3. Add extra money to said budget.

One of the great joys of recording is you have to go out and spend money on food. As stereotypical starving artists, food is where many musicians cut corners in their budget, but not during recording! You go into the recording studio and voila—you’re required to spend money on tacos for lunch. And coffee. Copious amounts of coffee. And mastering.

Mastering will probably take longer than you expected, meaning you’ll probably need more money than you had originally planned.

4. Take care of yourself.

We’ve all heard stories of Rock Stars in studio trashing the place and getting trashed themselves. Studio days are long days. Party if you want, but don’t party the whole time. You won’t get as much work done, and you’ll probably get on each other’s nerves. Make sure to get enough sleep and eat right so you’re not nodding off by the end of the day when you’re staying later than expected.

5. Take breaks.

It’s easy to get into the “time is money” mindset, and while the axiom is true, you don’t want to burn out. If you’re stuck in the same spot on a track, sit back, grab a snack and joke around with your bandmates and your Producer/Engineer. It’ll clear your head and build a better working relationship.

6. Discuss reference points with your Producer/Engineer.

Are you aiming in a certain musical direction? Talk to your Producer/Engineer about the bands you see as having a similar sound to your own. If there’s a famous song with a guitar tone you want to emulate, mention it. This is where any demo recordings you’ve made pre-studio will come in handy, too—especially if you’re using samples or effects your audio pro will have to work into the mix.

7. Be willing to experiment.

Obviously it’s essential to have your songs as close to finished as possible before you lay them down in the studio. However, be open to suggestions from your Producer, who could be hearing things you haven’t heard after playing the same song so many times, or who may have an idea of how to play something to get the sound or emotional response you want.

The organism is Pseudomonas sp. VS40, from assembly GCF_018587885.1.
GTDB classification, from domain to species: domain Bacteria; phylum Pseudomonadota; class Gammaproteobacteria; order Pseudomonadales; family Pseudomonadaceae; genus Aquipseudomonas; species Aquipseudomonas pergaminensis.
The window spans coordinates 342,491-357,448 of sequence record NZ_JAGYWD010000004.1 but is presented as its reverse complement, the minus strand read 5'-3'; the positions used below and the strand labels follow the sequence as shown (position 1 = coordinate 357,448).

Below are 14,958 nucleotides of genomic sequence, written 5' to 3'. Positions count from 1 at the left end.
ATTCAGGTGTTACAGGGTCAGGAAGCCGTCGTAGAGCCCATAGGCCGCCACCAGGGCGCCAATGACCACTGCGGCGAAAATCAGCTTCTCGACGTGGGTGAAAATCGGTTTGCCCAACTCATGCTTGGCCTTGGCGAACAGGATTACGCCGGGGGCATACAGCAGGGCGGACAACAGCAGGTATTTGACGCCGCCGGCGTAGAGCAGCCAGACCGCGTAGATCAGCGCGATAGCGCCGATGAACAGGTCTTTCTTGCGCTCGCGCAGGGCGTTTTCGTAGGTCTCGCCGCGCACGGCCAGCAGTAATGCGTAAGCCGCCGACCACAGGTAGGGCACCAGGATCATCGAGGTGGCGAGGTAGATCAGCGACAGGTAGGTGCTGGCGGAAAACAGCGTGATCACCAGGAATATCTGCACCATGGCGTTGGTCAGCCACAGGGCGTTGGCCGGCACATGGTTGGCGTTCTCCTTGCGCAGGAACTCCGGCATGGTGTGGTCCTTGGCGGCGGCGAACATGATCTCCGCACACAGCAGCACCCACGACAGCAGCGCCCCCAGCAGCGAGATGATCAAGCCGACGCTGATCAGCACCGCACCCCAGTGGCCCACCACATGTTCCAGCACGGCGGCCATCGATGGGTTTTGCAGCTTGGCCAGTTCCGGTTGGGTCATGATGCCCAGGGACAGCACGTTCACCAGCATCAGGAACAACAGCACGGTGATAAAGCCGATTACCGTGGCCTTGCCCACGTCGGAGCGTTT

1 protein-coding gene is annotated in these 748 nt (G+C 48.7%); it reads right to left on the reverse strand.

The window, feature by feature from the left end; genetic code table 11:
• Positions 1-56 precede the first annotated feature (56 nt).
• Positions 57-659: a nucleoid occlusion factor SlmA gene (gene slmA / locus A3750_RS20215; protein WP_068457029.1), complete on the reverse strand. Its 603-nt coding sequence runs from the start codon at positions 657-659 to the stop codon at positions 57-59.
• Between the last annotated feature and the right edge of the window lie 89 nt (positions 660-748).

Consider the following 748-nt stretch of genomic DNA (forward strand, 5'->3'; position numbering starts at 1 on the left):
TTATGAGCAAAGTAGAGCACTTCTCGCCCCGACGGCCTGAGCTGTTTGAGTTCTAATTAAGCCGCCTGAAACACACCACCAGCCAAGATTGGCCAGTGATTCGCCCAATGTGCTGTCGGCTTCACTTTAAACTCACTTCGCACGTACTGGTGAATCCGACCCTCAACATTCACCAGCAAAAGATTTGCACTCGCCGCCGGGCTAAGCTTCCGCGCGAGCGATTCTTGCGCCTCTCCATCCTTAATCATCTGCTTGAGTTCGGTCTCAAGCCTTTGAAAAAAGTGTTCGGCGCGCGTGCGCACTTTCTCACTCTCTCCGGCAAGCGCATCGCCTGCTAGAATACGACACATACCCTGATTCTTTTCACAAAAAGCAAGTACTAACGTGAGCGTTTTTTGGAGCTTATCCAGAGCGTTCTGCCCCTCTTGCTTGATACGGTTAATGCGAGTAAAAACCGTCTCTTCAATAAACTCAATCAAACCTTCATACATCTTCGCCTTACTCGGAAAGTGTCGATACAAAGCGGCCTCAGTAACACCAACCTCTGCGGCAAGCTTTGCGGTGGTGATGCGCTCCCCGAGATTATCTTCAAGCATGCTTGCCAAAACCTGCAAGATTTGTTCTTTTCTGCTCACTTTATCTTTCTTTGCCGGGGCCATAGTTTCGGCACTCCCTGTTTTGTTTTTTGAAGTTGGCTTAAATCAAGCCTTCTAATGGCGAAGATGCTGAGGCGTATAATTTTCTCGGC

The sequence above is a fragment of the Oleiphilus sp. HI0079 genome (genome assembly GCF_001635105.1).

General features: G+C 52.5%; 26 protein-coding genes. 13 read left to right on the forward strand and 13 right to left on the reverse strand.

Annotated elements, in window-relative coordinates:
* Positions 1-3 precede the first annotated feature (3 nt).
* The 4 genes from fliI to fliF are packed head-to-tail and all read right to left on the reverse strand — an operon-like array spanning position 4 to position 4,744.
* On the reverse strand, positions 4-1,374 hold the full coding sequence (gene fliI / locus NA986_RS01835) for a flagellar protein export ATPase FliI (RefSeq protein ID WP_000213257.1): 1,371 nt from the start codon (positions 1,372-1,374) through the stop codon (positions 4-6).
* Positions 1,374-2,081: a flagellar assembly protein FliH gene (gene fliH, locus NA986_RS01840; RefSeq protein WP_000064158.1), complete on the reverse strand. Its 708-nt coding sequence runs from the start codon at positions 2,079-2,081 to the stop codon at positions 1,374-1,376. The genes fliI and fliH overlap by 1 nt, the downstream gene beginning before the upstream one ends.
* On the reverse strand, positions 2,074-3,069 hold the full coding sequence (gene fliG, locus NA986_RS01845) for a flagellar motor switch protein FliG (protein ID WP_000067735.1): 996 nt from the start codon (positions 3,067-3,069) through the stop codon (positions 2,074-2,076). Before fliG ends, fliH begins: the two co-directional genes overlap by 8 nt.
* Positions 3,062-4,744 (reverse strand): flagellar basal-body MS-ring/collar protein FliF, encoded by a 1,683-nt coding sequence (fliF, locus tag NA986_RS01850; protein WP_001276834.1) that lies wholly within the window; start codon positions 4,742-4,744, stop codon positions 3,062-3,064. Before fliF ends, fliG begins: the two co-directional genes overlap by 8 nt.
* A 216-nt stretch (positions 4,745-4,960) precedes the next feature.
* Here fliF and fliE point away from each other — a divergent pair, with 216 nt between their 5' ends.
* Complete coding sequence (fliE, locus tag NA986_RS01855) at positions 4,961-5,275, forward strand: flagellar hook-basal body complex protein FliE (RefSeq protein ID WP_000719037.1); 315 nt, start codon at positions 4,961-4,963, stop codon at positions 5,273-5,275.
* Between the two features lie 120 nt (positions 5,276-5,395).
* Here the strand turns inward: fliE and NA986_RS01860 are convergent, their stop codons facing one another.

The studio might have instruments you don’t have access to at your practice space; the Producer/Engineer will definitely have access to all kinds of sound effects and tricks you wouldn’t be able to get from just a straight recording.

“Try and have a pep talk before you start on what to do and what not to do and why it’s important.” — Tim G., Owner/Operator of BigTone Studios

9. Keep a positive attitude.

Although going into the studio is fun and (if you do it right) fulfilling, you’ll be dealing with some very long days. Tensions can get heightened, especially when someone is nervous and someone is having a hard time nailing their part. You’ll get tired. You might not always agree. Keep the atmosphere light and upbeat; this is how you’ll get the most done in terms of productivity and creativity.

10. Have fun, but keep it professional.

Remember, you’re in the studio to work. You’re here to get a finished product. Don’t waste your time, or the time of your Engineer/Producer. Tim says, “Don’t bring friends to studio. Don’t chat loudly throughout. You’re making a record; it’s not a place to hang out and mess around. Just use a bit of common sense and behave as if you’re a team working towards making something important.”

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What the Pros Want You to Know

What else does your Engineer or Producer wish you knew before going in to record?

“Some people are surprised they can’t record an album in a day!” Tim says. “It’s often a time for a lot of realizations.” He adds that bands or solo acts going into the studio for the first time are often surprised by how “all the mistakes are highlighted for them. They can suddenly hear how they sound and their perspective of their own performance will suddenly change.

All the noise they made in the practice room is suddenly replaced by a clear signal and they will have to work hard to satisfy themselves and you as a Producer/Engineer!”

If you’ve done the work, have your songs polished prior to recording and take our advice, you’ll already be ahead of the game. Not all bands who book studio time are quite as “together,” so if you act like professionals your finished product will sound professional. The final part of the equation? “Don’t make your Producer chase you for money,” Tim says.